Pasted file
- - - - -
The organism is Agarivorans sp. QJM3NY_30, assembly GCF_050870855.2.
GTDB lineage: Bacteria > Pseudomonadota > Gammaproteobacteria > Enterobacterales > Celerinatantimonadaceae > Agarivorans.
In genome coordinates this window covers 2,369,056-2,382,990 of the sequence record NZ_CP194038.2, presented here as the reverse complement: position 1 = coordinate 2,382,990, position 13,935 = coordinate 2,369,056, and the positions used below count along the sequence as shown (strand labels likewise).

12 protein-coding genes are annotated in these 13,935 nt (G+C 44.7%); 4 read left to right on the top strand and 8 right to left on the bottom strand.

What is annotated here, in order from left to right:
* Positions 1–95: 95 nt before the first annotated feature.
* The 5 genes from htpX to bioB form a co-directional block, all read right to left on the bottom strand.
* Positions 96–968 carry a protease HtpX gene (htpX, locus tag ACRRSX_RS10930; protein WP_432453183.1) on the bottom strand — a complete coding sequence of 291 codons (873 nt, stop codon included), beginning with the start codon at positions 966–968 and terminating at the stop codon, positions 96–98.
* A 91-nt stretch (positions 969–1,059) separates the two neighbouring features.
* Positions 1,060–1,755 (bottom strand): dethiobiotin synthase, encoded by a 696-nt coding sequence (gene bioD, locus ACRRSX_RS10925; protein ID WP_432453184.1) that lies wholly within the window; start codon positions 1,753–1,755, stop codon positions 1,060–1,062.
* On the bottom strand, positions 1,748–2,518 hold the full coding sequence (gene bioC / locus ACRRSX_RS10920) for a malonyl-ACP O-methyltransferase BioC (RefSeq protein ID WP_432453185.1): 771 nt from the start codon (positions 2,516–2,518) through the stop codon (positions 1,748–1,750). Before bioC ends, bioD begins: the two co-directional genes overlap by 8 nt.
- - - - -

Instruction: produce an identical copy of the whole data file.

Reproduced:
The organism is Agarivorans sp. QJM3NY_30, assembly GCF_050870855.2.
GTDB lineage: Bacteria > Pseudomonadota > Gammaproteobacteria > Enterobacterales > Celerinatantimonadaceae > Agarivorans.
In genome coordinates this window covers 2,369,056-2,382,990 of the sequence record NZ_CP194038.2, presented here as the reverse complement: position 1 = coordinate 2,382,990, position 13,935 = coordinate 2,369,056, and the positions used below count along the sequence as shown (strand labels likewise).

12 protein-coding genes are annotated in these 13,935 nt (G+C 44.7%); 4 read left to right on the top strand and 8 right to left on the bottom strand.

What is annotated here, in order from left to right:
* Positions 1–95: 95 nt before the first annotated feature.
* The 5 genes from htpX to bioB form a co-directional block, all read right to left on the bottom strand.
* Positions 96–968 carry a protease HtpX gene (htpX, locus tag ACRRSX_RS10930; protein WP_432453183.1) on the bottom strand — a complete coding sequence of 291 codons (873 nt, stop codon included), beginning with the start codon at positions 966–968 and terminating at the stop codon, positions 96–98.
* A 91-nt stretch (positions 969–1,059) separates the two neighbouring features.
* Positions 1,060–1,755 (bottom strand): dethiobiotin synthase, encoded by a 696-nt coding sequence (gene bioD, locus ACRRSX_RS10925; protein ID WP_432453184.1) that lies wholly within the window; start codon positions 1,753–1,755, stop codon positions 1,060–1,062.
* On the bottom strand, positions 1,748–2,518 hold the full coding sequence (gene bioC / locus ACRRSX_RS10920) for a malonyl-ACP O-methyltransferase BioC (RefSeq protein ID WP_432453185.1): 771 nt from the start codon (positions 2,516–2,518) through the stop codon (positions 1,748–1,750). Before bioC ends, bioD begins: the two co-directional genes overlap by 8 nt.